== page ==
Ecology and Molecular Epidemiology of Avian and Swine Influenza A viruses in Guatemala

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The greatest diversity of Influenza A viruses (IAV) is found in waterfowl species from numerous geographic locations. In addition, multiple IAV are, and continue to be, perpetuated in swine populations around the globe. Due to the zoonotic potential of IAV and to respond more effectively to potential agricultural and public health threats, there is a need to increase surveillance in avian and swine hosts in understudied geographical regions. In Latin America, avian influenza surveillance has been scarce, localized only to places where outbreaks in poultry have occurred. Similarly, active swine influenza surveillance was implemented only after the emergence of the 2009 pandemic strain (pH1N1). The project presented here was aimed at investigating the circulation of IAV in wild birds and pigs in Guatemala. Over 2200 birds were sampled during six consecutive migration seasons from 2007 to 2013 in different locations. Virus prevalence detected by rRT-PCR in positive species ranged from 5.2% to 38%. Preliminary data indicates temporal variation of IAV prevalence in migratory waterfowl. Eighty-three viruses were recovered with 22 different subtype combinations. Through phylogenetic inferences and the analysis of virus genotypes and gene constellations of 60 fully sequenced genomes, we provide a detailed description of the genetic structure of avian IAV circulating in Guatemala. Our results suggest that the virus diversity in this location is sourced from multiple migration flyways from North America. Overlap of these flyways, in a natural geographical bottleneck such as the Neotropics, may contribute to the patterns of extensive genetic reassortment observed at a continental scale.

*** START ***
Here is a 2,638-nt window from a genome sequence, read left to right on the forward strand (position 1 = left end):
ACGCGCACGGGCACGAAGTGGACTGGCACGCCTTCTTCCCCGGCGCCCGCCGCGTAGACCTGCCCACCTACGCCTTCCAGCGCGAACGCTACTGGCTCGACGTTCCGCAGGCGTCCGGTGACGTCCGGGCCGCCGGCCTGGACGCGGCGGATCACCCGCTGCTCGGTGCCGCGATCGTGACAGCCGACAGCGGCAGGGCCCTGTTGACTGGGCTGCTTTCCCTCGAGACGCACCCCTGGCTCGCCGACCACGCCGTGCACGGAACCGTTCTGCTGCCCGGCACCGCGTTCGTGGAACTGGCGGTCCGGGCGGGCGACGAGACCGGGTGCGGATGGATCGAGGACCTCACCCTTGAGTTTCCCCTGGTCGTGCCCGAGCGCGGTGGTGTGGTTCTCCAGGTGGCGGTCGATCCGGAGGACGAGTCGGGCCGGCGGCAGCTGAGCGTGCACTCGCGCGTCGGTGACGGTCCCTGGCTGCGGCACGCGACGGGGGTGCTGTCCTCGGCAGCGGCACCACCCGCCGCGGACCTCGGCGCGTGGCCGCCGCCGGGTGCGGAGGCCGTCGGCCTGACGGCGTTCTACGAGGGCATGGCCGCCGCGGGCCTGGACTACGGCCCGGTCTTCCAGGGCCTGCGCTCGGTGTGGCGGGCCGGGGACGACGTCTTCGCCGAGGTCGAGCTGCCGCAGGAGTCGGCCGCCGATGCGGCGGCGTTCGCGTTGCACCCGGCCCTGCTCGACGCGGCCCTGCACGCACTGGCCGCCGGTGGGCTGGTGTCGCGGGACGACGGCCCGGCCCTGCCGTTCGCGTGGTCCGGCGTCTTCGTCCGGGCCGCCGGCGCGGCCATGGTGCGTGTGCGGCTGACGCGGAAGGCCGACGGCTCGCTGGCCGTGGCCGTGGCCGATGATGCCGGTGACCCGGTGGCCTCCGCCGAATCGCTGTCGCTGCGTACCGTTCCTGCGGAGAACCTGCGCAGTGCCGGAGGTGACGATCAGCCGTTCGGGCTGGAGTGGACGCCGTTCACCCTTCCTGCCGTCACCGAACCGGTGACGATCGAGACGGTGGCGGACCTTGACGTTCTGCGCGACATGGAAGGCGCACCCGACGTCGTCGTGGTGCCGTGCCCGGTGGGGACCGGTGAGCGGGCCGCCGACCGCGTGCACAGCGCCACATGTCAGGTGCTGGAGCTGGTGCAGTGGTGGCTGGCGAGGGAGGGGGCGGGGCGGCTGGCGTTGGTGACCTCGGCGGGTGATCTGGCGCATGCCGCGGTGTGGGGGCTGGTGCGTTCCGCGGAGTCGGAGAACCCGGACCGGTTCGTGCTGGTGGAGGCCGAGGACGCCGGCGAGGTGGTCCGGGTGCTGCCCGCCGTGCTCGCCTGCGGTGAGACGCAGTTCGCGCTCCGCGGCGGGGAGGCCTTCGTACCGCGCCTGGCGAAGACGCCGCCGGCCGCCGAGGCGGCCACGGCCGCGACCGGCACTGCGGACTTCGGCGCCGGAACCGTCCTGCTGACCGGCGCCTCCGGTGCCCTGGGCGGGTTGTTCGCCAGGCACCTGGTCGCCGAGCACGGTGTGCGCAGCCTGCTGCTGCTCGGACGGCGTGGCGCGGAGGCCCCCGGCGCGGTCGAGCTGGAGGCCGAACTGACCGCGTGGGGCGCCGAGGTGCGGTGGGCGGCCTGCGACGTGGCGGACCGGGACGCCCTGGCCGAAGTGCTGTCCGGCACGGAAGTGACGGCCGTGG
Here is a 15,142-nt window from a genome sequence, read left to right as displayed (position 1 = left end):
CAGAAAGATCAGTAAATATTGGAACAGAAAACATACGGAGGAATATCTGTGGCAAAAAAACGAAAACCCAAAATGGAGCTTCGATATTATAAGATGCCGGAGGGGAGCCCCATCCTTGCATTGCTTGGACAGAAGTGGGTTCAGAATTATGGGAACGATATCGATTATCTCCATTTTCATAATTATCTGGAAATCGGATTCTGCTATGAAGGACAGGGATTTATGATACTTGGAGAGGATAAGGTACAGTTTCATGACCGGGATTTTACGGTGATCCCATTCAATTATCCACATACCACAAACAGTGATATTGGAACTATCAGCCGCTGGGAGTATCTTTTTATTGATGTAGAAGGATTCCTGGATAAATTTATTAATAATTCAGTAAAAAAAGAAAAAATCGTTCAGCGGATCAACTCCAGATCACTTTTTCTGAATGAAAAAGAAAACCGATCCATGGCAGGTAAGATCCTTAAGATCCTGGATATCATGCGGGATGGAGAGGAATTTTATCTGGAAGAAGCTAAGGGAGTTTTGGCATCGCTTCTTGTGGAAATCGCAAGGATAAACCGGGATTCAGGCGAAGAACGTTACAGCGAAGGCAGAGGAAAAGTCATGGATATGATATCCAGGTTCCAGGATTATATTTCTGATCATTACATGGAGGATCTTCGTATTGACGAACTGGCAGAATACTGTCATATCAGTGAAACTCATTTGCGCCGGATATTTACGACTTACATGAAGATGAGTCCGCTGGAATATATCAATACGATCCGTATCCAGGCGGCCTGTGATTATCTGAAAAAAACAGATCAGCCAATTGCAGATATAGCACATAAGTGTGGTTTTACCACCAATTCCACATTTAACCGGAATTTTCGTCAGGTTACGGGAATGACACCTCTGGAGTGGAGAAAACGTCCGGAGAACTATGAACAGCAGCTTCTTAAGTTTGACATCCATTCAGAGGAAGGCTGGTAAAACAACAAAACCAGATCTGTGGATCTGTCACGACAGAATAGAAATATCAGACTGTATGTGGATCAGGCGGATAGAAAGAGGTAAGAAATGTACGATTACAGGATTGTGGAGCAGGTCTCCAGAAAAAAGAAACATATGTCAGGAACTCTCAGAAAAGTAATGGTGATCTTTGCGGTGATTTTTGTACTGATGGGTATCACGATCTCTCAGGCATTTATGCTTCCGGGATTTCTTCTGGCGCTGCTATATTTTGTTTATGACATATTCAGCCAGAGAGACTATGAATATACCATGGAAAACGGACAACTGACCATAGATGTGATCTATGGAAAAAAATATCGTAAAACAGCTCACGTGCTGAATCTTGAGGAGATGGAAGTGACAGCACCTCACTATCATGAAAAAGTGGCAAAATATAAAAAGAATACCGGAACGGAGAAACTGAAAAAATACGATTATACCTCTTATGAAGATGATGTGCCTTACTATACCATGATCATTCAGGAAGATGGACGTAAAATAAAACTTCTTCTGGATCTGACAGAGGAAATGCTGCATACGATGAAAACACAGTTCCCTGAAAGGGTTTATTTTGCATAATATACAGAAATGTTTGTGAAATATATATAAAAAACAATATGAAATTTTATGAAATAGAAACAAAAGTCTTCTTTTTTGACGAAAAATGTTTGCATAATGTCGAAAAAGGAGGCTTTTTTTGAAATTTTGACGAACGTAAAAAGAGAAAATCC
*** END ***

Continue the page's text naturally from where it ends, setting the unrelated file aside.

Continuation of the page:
In addition, the results from two nationwide multistage random surveys in pigs demonstrated circulation of swine influenza in commercial and peridomestic herds in Guatemala. Herd prevalence of IAV was 36.3% in 2010 and 34.6% in 2011. Viruses of the H1N1 and H3N2 subtypes and antibodies against viruses of distinct genetic lineages of these subtypes were detected. Our results indicate that human-animal contact likely plays a role in the IAV epidemiology in local swine populations. The findings from this research constitute the most abundant data on the ecology and epidemiology of animal influenza currently available for Central America.